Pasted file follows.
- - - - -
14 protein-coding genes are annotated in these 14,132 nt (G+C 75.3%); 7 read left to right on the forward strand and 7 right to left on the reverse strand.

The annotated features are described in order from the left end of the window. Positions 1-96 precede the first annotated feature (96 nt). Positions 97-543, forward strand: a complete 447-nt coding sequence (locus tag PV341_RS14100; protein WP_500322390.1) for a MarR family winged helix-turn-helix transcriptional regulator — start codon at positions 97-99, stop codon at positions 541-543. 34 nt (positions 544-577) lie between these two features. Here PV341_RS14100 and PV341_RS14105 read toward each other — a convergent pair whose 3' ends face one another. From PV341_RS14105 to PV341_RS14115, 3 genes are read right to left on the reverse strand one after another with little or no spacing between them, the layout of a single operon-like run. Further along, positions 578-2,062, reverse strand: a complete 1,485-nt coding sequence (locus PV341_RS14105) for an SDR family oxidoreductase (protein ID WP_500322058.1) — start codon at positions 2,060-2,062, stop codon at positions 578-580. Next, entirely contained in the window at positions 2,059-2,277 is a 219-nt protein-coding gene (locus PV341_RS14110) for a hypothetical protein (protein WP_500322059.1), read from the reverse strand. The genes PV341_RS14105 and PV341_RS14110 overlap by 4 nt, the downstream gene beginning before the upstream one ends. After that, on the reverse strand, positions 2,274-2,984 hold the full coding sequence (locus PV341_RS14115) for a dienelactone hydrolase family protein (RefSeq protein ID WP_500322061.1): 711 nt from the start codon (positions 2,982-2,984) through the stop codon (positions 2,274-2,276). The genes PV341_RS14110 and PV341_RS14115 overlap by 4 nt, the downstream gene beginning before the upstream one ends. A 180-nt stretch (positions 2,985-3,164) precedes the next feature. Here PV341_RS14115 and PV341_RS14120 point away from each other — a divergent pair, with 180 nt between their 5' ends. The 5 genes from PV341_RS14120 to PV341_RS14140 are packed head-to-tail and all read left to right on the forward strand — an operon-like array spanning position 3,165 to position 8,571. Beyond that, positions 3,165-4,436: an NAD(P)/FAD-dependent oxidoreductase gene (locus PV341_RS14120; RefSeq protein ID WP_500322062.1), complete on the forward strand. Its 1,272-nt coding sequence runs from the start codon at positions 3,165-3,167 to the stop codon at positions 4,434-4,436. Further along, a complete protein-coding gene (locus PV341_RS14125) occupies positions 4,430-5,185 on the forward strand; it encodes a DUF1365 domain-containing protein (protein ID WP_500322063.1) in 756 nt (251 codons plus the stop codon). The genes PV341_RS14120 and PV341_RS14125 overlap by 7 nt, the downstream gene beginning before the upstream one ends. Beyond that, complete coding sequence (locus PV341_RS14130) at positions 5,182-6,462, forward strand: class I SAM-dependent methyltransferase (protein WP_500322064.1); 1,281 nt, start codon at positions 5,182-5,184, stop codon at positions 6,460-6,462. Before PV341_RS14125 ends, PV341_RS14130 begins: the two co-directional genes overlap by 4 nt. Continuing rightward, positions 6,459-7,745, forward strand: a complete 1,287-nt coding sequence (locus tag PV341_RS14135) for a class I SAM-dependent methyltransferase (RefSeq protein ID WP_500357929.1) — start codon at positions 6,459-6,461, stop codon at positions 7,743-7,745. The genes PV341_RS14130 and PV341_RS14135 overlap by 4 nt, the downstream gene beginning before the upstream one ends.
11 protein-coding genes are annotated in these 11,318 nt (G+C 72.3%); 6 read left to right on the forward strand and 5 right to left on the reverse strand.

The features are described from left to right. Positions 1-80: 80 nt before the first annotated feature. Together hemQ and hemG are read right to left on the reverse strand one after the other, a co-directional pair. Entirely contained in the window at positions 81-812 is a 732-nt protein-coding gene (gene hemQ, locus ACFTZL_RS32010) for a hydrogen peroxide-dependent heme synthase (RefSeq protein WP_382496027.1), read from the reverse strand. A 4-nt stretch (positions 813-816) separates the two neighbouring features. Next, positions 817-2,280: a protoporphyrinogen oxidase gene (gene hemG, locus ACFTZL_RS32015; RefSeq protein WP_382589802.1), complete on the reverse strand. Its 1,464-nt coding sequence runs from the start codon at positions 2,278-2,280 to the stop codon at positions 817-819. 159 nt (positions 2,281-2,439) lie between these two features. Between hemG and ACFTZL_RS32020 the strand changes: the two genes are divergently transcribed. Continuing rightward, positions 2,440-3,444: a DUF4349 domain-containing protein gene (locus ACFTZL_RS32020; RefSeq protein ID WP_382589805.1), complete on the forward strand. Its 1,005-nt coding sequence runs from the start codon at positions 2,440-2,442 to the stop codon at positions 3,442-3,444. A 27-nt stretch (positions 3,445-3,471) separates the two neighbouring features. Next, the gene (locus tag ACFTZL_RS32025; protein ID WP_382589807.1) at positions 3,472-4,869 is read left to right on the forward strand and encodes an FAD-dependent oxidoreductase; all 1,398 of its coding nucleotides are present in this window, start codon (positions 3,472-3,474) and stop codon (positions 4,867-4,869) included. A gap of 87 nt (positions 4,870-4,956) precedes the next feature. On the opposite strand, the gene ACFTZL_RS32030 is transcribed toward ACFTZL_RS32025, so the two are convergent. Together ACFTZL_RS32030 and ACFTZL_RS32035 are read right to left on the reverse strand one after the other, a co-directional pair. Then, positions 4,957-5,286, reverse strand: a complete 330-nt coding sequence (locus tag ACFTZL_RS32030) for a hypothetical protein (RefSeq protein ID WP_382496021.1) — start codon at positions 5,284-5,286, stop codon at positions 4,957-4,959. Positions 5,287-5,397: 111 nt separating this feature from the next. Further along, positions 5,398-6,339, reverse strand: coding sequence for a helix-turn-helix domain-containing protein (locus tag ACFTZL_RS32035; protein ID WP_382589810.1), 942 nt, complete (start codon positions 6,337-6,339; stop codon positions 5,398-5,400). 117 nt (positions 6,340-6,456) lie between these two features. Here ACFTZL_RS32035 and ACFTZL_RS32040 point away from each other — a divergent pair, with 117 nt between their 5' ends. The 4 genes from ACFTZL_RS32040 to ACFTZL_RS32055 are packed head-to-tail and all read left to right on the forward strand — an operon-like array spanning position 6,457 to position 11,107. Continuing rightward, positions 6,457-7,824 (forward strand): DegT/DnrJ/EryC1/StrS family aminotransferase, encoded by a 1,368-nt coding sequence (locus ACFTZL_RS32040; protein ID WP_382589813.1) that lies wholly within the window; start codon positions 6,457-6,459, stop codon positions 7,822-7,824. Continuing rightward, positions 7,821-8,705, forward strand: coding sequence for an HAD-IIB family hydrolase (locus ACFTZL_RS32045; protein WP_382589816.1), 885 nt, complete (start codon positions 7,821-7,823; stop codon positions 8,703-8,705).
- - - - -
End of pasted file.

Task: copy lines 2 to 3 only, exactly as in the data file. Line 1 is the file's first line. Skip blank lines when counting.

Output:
The annotated features are described in order from the left end of the window. Positions 1-96 precede the first annotated feature (96 nt). Positions 97-543, forward strand: a complete 447-nt coding sequence (locus tag PV341_RS14100; protein WP_500322390.1) for a MarR family winged helix-turn-helix transcriptional regulator — start codon at positions 97-99, stop codon at positions 541-543. 34 nt (positions 544-577) lie between these two features. Here PV341_RS14100 and PV341_RS14105 read toward each other — a convergent pair whose 3' ends face one another. From PV341_RS14105 to PV341_RS14115, 3 genes are read right to left on the reverse strand one after another with little or no spacing between them, the layout of a single operon-like run. Further along, positions 578-2,062, reverse strand: a complete 1,485-nt coding sequence (locus PV341_RS14105) for an SDR family oxidoreductase (protein ID WP_500322058.1) — start codon at positions 2,060-2,062, stop codon at positions 578-580. Next, entirely contained in the window at positions 2,059-2,277 is a 219-nt protein-coding gene (locus PV341_RS14110) for a hypothetical protein (protein WP_500322059.1), read from the reverse strand. The genes PV341_RS14105 and PV341_RS14110 overlap by 4 nt, the downstream gene beginning before the upstream one ends. After that, on the reverse strand, positions 2,274-2,984 hold the full coding sequence (locus PV341_RS14115) for a dienelactone hydrolase family protein (RefSeq protein ID WP_500322061.1): 711 nt from the start codon (positions 2,982-2,984) through the stop codon (positions 2,274-2,276). The genes PV341_RS14110 and PV341_RS14115 overlap by 4 nt, the downstream gene beginning before the upstream one ends. A 180-nt stretch (positions 2,985-3,164) precedes the next feature. Here PV341_RS14115 and PV341_RS14120 point away from each other — a divergent pair, with 180 nt between their 5' ends. The 5 genes from PV341_RS14120 to PV341_RS14140 are packed head-to-tail and all read left to right on the forward strand — an operon-like array spanning position 3,165 to position 8,571. Beyond that, positions 3,165-4,436: an NAD(P)/FAD-dependent oxidoreductase gene (locus PV341_RS14120; RefSeq protein ID WP_500322062.1), complete on the forward strand. Its 1,272-nt coding sequence runs from the start codon at positions 3,165-3,167 to the stop codon at positions 4,434-4,436. Further along, a complete protein-coding gene (locus PV341_RS14125) occupies positions 4,430-5,185 on the forward strand; it encodes a DUF1365 domain-containing protein (protein ID WP_500322063.1) in 756 nt (251 codons plus the stop codon). The genes PV341_RS14120 and PV341_RS14125 overlap by 7 nt, the downstream gene beginning before the upstream one ends. Beyond that, complete coding sequence (locus PV341_RS14130) at positions 5,182-6,462, forward strand: class I SAM-dependent methyltransferase (protein WP_500322064.1); 1,281 nt, start codon at positions 5,182-5,184, stop codon at positions 6,460-6,462. Before PV341_RS14125 ends, PV341_RS14130 begins: the two co-directional genes overlap by 4 nt. Continuing rightward, positions 6,459-7,745, forward strand: a complete 1,287-nt coding sequence (locus tag PV341_RS14135) for a class I SAM-dependent methyltransferase (RefSeq protein ID WP_500357929.1) — start codon at positions 6,459-6,461, stop codon at positions 7,743-7,745. The genes PV341_RS14130 and PV341_RS14135 overlap by 4 nt, the downstream gene beginning before the upstream one ends.
11 protein-coding genes are annotated in these 11,318 nt (G+C 72.3%); 6 read left to right on the forward strand and 5 right to left on the reverse strand.